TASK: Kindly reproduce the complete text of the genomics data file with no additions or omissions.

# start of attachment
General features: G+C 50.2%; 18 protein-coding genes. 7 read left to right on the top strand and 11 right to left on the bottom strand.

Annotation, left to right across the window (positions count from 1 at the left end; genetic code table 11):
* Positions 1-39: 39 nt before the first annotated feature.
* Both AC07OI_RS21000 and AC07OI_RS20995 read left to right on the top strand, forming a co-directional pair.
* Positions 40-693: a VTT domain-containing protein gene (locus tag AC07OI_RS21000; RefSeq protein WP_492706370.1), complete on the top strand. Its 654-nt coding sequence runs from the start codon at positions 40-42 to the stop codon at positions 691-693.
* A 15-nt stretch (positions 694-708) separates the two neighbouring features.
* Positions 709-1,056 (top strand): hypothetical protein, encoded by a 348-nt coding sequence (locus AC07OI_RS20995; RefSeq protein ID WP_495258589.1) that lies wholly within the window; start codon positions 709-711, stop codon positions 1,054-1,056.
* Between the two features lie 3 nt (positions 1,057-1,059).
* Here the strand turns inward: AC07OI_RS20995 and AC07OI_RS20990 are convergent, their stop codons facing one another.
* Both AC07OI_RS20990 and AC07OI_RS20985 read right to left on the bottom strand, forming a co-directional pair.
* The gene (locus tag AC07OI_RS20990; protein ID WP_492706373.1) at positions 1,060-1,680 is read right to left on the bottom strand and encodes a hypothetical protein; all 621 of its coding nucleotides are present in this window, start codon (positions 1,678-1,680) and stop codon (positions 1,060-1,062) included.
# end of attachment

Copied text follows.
General features: G+C 50.2%; 18 protein-coding genes. 7 read left to right on the top strand and 11 right to left on the bottom strand.

Annotation, left to right across the window (positions count from 1 at the left end; genetic code table 11):
* Positions 1-39: 39 nt before the first annotated feature.
* Both AC07OI_RS21000 and AC07OI_RS20995 read left to right on the top strand, forming a co-directional pair.
* Positions 40-693: a VTT domain-containing protein gene (locus tag AC07OI_RS21000; RefSeq protein WP_492706370.1), complete on the top strand. Its 654-nt coding sequence runs from the start codon at positions 40-42 to the stop codon at positions 691-693.
* A 15-nt stretch (positions 694-708) separates the two neighbouring features.
* Positions 709-1,056 (top strand): hypothetical protein, encoded by a 348-nt coding sequence (locus AC07OI_RS20995; RefSeq protein ID WP_495258589.1) that lies wholly within the window; start codon positions 709-711, stop codon positions 1,054-1,056.
* Between the two features lie 3 nt (positions 1,057-1,059).
* Here the strand turns inward: AC07OI_RS20995 and AC07OI_RS20990 are convergent, their stop codons facing one another.
* Both AC07OI_RS20990 and AC07OI_RS20985 read right to left on the bottom strand, forming a co-directional pair.
* The gene (locus tag AC07OI_RS20990; protein ID WP_492706373.1) at positions 1,060-1,680 is read right to left on the bottom strand and encodes a hypothetical protein; all 621 of its coding nucleotides are present in this window, start codon (positions 1,678-1,680) and stop codon (positions 1,060-1,062) included.